Civil Air Patrol

Air Force Team to Evaluate Readiness of Civil Air Patrol Members Across Arizona to Conduct Disaster Relief/ Search and Rescue Missions

The Arizona Wing of the Civil Air Patrol is conducting a simulated emergency exercise on Saturday, May 18, to demonstrate to a U.S. Air Force evaluation team that it is ready to respond during an actual emergency.

As many as 10 CAP single-engine Cessna airplanes and a Ground Search and Rescue Team, including a Small Unmanned Aerial Systems (drone) team, are committed to the exercise. Two incident command posts are already operating at Falcon Field in Mesa and Tucson International Airport with additional resources based at Phoenix Deer Valley Airport, and the Prescott, Sierra Vista and Yuma airports.

The scenario for the exercise calls for CAP members to respond to “a U.S. Air Force request to support FEMA operations as a result of a California earthquake that has affected regions of Arizona.” CAP airplanes began flying airborne photography missions on Thursday, focused primarily on infrastructure. Air crews photographed structures including power plants and dams, and uploaded photos to a FEMA site. In an actual emergency, FEMA uses CAP photos to assess damage and prioritize disaster relief resources.

Read the full article…

AZ Wing Encampment Registration is Open

All cadets who have at least earned their Curry Award can now register for the 2019 Arizona Wing Summer Encampment being held at the Fort Huachuca Army Base in Sierra Vista, AZ from 22 June to 29 June 2019.

In addition, for the first time in Arizona Wing history, this encampment will host an advanced training flight. This second-year course will feature more advanced classes and activities such as color guard, leadership, first aid, and aerospace topics! This option is open to any cadet who has already completed an encampment but is not serving on the cadet cadre.

Read more about 2019 Encampment in a message from C/Maj. Mackenzie Mollohan, Commander of this year’s encampment.

To register for encampment, visit http://encampment.azwg.org/ and be sure to complete the entire registration process. Until you see the words “You’re registered to attend the 2019 Encampment!” on the screen, you’re not done registering. Registration will close on 1 June 2019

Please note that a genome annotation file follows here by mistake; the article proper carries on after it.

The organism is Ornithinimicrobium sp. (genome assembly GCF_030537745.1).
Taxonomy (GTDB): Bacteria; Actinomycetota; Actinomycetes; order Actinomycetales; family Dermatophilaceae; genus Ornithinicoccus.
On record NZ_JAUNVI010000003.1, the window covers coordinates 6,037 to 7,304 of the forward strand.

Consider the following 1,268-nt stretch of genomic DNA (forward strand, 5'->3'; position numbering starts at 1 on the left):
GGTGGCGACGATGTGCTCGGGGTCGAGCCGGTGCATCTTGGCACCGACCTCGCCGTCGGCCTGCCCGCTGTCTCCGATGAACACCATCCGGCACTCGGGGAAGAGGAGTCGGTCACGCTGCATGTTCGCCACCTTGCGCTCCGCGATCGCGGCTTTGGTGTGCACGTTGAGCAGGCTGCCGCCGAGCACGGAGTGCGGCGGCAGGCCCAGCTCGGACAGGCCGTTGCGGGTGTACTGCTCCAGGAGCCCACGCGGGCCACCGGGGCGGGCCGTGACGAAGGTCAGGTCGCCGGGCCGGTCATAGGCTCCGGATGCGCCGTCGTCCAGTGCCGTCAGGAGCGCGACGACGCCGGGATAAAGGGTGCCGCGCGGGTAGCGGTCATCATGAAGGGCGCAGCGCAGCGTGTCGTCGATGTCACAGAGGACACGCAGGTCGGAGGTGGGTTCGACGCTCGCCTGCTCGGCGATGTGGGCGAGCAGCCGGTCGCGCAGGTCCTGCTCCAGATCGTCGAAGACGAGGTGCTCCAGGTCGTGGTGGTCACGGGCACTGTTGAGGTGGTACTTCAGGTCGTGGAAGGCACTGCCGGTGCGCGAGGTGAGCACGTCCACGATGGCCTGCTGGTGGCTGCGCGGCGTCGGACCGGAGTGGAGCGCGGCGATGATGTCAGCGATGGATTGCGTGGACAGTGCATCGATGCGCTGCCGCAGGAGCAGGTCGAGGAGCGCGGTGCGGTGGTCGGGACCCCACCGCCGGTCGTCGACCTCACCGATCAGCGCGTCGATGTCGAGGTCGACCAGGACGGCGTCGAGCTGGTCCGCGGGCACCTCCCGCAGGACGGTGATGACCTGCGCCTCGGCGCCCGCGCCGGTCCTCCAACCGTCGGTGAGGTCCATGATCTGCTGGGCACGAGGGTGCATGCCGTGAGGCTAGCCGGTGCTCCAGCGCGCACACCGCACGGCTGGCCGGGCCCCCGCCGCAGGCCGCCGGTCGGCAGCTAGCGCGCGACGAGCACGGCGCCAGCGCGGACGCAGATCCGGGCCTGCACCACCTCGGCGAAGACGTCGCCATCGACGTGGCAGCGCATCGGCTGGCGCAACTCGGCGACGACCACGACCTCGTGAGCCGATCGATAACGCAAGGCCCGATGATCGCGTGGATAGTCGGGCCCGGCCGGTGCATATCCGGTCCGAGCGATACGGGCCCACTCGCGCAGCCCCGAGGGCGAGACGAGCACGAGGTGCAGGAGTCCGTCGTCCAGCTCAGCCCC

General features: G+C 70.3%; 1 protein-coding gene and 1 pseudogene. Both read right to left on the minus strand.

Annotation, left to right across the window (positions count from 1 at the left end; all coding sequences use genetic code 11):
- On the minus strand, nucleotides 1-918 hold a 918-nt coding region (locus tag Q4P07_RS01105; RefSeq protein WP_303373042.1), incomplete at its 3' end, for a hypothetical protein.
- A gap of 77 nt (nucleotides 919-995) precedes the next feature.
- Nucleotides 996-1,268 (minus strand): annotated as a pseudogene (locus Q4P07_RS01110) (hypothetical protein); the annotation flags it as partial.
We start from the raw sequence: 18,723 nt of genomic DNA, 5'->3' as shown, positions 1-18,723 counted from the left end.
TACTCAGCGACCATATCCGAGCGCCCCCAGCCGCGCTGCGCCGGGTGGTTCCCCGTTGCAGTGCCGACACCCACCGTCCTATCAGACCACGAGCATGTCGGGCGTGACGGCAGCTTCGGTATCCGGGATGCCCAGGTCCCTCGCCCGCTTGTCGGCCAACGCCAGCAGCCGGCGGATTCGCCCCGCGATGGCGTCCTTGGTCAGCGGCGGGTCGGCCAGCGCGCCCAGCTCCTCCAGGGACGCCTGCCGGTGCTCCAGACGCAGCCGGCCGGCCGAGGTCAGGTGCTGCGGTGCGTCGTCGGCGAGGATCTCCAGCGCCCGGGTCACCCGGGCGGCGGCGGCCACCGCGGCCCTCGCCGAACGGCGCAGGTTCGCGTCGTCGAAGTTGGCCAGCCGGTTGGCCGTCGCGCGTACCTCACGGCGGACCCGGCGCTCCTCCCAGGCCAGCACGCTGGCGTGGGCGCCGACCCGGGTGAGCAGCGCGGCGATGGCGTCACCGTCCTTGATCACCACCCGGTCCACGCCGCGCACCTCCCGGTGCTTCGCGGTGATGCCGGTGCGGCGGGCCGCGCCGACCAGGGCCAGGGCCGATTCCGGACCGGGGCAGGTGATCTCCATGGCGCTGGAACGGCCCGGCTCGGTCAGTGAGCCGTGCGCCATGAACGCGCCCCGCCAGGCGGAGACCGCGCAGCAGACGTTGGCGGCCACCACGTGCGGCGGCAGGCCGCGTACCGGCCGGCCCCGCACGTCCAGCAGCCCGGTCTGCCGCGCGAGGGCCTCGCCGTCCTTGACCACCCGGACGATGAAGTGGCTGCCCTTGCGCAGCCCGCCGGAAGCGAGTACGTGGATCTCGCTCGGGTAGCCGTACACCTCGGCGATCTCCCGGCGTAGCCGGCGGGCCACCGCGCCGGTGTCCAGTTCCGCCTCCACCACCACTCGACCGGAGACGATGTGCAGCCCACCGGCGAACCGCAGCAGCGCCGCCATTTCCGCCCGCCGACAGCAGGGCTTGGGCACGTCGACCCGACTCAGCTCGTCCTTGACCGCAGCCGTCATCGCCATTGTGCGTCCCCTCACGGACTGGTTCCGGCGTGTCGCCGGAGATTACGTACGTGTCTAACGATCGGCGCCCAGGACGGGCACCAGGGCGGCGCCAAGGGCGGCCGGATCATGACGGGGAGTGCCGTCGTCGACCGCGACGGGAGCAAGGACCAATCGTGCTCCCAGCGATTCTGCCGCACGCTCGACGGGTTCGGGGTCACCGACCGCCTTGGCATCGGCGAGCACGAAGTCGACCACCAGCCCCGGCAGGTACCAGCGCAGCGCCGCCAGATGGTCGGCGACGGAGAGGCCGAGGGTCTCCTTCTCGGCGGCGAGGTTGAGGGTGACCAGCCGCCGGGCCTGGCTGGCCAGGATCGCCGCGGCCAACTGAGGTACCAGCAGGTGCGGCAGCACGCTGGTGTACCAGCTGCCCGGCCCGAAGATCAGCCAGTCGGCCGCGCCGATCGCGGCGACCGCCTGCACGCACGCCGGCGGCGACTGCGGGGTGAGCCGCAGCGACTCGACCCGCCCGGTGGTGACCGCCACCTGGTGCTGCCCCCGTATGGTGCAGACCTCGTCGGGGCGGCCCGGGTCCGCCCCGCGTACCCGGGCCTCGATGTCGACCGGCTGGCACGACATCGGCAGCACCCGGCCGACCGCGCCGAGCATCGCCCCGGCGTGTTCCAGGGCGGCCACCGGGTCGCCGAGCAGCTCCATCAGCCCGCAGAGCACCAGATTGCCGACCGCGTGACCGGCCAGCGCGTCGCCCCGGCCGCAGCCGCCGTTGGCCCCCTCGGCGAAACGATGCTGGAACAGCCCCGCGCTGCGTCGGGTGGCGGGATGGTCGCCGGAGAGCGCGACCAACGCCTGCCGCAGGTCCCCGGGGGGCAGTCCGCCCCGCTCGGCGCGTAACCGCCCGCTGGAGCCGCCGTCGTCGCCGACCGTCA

AZ Wing Conference Award Winners

At the conclusion of the 2019 Arizona Wing Conference, awards were presented to members from across the wing for their achievements The Arizona Wing of the Year Awards winners are:

Administrative Officer – Capt Klara G. Olcott

Aerospace Education Teacher – Capt Nancy R Parra-Quinlan

Aircraft Maintenance Officer – Capt. Russell Miller

Cadet Aerospace Education Award – C/SSgt Anthony Orlando

Cadet Programs Officer – 2nd Lt Elizabeth Schmitt

Communication Officer – Maj William “Scotty” Haskell

Counter Drug Officer – Captain Russell Miller

Emergency Services Officer – Maj Christopher Dusard

Finance Officer of the Year – Capt Douglas K Isaly

Health Service Officer – Maj Dr. Larry Schappa

New Member – 1st Lt Joel (Michael) Ricker

Public Affairs Officer – Lt Col Robert Ditch

Senior Member – Capt. Gordon Helm

Two Arizona Wing members also were recognized with Southwest Region Awards:

Aerospace Education Award – Maj Dr. Robert Kaye

Character Development Instructor/Officer – Maj Edwin Segura

Death of Lt. Col. Arthur Weisberger

Arizona Wing Commander Col. Martha Morris today announced the death of long-time Arizona Wing member Lt. Col. Arthur Weisberger, 87. “Lt. Col. Weisberger was a pilot, observer and airborne photographer for us, excelling in each,” Col. Morris said in the announcement.  “He was quite a character and full of stories. Please keep him and his family in your thoughts and prayers.”